The 3 best ways to make sure you don’t get gallery representation

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With the art fairs in Miami kicking off tonight, I am sure you are feeling a lot of pressure to present your work to galleries and collectors with the goal of getting representation and sales. As stressful as these situations can be, there are definitely better and worse ways to approach them. Below I list three behaviors that are best avoided.

Have a transactional attitude

I see a big difference between artists who are comfortable spending time on building relationships versus those who view everything they do as a transaction. The former are almost always more successful in the long run. In everything we do, we are dealing with other humans: gallery owners, collectors and fellow artists. Building a strong network over time is your most important asset. For example, many artists have gotten gallery representation through an intro from a fellow artist. This applies to collectors too: nurture your existing supporters instead of ignoring them after a sale. They may buy more of your work or recommend you to their friends.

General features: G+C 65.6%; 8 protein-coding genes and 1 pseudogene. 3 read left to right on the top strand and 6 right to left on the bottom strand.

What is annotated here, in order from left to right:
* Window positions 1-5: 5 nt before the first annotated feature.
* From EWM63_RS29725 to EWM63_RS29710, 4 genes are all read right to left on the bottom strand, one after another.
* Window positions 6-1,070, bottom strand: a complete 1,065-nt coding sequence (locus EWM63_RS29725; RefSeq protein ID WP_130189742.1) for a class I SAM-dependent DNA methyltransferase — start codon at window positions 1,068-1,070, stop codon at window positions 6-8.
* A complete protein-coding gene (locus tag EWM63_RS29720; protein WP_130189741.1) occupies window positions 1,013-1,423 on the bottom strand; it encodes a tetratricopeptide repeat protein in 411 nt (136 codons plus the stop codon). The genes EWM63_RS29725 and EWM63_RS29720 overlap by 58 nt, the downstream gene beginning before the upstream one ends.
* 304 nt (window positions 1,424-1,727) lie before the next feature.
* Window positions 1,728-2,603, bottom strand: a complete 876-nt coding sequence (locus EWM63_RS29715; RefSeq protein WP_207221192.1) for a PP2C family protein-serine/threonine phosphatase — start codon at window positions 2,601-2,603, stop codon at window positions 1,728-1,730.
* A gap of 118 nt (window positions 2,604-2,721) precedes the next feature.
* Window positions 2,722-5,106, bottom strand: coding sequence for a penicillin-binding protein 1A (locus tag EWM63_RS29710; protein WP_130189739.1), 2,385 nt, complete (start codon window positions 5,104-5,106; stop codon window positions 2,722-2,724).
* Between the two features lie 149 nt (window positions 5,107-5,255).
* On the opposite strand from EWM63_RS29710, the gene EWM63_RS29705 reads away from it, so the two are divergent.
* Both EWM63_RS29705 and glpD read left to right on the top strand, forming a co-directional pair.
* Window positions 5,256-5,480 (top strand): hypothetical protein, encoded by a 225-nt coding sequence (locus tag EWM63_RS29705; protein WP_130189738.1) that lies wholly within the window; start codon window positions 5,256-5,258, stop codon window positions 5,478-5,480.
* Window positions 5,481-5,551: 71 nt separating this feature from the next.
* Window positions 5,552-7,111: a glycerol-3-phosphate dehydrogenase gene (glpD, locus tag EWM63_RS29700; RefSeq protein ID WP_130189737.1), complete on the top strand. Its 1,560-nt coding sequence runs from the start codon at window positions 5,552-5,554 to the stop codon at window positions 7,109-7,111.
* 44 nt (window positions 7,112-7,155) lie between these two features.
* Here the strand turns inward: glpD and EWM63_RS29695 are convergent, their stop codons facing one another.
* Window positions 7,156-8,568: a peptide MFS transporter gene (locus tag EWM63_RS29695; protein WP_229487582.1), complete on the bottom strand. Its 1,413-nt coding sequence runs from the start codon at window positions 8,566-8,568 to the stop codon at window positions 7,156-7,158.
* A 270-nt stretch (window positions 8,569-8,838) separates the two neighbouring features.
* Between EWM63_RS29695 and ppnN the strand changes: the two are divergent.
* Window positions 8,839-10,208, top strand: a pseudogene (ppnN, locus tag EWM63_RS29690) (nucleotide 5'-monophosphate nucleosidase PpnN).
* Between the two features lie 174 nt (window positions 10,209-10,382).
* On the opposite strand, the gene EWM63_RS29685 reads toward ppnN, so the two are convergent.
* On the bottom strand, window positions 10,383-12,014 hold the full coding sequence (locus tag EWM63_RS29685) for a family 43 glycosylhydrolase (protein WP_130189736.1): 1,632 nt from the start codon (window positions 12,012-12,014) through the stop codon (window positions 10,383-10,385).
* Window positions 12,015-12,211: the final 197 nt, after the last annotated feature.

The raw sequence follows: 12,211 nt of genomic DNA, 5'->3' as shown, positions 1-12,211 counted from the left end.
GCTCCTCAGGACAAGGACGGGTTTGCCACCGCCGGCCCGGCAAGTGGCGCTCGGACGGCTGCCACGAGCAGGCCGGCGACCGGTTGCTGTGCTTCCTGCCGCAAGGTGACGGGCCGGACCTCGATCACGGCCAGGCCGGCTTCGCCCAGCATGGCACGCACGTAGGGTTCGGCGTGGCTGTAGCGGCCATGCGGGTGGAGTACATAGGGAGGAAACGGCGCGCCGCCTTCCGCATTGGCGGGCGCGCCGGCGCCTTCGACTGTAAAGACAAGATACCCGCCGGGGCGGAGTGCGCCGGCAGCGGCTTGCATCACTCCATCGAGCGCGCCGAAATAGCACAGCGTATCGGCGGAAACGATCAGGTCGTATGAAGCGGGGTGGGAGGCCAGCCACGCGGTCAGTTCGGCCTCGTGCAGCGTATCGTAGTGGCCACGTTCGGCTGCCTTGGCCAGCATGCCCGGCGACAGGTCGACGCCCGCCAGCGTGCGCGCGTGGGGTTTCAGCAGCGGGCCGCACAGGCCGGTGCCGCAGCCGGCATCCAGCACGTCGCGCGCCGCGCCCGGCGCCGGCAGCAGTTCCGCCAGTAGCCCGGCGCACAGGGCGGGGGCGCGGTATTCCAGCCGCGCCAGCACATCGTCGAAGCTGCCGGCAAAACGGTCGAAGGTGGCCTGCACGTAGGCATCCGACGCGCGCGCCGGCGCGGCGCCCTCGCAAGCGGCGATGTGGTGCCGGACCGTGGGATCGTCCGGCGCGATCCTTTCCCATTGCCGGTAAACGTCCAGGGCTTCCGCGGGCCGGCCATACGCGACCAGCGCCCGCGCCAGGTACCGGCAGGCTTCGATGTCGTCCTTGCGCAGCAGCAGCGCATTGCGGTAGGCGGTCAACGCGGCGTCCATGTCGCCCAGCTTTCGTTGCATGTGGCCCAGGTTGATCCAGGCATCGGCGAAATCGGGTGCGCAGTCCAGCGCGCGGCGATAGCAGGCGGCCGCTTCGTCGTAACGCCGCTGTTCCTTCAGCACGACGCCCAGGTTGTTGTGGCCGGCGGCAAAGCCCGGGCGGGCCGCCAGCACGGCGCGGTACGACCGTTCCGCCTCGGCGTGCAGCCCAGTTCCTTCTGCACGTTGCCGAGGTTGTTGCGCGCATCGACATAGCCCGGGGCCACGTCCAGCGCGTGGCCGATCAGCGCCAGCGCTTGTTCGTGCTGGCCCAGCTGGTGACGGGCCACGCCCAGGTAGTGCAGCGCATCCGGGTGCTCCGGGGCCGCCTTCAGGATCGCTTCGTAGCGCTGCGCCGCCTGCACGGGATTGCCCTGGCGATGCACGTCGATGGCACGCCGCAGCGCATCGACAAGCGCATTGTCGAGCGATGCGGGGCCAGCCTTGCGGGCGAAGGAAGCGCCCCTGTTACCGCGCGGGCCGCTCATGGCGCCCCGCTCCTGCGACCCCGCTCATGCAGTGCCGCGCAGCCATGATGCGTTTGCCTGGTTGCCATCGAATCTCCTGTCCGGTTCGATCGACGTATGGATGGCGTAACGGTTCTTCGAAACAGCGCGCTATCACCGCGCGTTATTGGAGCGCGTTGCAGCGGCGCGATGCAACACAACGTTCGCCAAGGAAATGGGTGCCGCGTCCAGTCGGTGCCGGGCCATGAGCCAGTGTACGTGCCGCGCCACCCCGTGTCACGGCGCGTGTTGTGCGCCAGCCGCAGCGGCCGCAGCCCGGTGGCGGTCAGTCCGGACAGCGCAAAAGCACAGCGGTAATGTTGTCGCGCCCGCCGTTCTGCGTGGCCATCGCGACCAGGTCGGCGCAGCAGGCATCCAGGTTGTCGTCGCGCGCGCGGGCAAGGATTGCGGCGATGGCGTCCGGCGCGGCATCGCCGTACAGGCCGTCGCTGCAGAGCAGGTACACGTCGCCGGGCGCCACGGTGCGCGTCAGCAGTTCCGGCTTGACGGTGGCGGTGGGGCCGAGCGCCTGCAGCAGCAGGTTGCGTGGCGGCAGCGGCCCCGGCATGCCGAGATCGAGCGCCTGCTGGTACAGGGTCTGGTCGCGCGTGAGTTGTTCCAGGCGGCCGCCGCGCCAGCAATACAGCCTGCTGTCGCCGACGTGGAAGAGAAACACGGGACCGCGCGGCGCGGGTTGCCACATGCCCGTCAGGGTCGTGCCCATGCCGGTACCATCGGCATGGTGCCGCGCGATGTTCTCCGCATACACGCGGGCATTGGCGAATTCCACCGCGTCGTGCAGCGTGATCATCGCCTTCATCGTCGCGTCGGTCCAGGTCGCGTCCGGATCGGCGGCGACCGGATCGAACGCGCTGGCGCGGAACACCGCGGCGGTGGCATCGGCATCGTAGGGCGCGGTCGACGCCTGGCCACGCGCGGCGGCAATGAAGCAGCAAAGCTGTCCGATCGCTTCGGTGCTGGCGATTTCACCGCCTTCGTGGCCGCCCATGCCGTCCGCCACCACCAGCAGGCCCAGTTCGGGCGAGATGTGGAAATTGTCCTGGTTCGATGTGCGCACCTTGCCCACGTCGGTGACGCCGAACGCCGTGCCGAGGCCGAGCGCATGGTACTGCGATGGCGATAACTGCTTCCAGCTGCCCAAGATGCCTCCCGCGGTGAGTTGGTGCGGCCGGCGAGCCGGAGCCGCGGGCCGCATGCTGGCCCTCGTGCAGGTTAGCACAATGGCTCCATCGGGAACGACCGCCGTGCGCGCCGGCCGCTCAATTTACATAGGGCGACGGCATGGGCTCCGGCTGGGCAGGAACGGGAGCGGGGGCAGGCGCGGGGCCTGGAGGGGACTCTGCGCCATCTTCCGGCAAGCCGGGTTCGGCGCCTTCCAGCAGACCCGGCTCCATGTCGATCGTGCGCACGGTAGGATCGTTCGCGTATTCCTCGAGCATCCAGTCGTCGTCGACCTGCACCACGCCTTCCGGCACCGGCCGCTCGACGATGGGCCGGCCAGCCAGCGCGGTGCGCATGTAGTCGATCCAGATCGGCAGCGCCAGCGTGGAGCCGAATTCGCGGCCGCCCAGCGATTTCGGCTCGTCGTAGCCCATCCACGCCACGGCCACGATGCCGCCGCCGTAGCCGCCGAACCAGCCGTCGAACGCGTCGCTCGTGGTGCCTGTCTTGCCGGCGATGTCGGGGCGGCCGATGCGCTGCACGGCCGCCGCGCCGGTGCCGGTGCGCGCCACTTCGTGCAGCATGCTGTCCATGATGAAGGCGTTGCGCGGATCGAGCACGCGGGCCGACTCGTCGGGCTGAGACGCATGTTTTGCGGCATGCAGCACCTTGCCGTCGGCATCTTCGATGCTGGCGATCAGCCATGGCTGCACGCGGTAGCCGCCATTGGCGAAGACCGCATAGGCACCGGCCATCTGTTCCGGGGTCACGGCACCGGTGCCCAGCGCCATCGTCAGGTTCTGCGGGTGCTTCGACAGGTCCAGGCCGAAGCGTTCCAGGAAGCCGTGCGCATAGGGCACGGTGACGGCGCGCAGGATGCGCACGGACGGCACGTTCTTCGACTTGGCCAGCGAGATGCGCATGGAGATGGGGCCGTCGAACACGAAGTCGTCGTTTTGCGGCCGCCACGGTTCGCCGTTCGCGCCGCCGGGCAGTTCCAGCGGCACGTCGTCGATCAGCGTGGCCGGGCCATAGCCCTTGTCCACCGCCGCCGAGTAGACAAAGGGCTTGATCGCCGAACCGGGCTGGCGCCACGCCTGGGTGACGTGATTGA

Blanket bomb galleries with emails

Unfortunately there are still artists out there who think it is smart to send pushy emails to galleries and advisory firms demanding that they review their portfolio, and if they don’t get a reply (surprise, surprise) follow up with even more pushy emails. There is nothing wrong with emailing a gallery, particularly if you have a contact at the gallery, but please be polite. Being pushy not only reek of desperation but is also a sure-fire way to get future correspondence deleted as soon as your emails hit the gallery’s inbox.

Act entitled or arrogant

Sometimes when we are a little bit insecure or uncomfortable in a situation, we try to overcompensate by being arrogant. This is without a doubt the best way to mess up a potential sale or gallery contract. Don’t get me wrong, being assertive and looking after your own interests is a really good thing. That said, you are not entitled to a gallery contract nor is a gallery obliged to review your work. As talented as you are, you are competing with a multitude of other talented artists and generally speaking, being easy to work with goes a long way.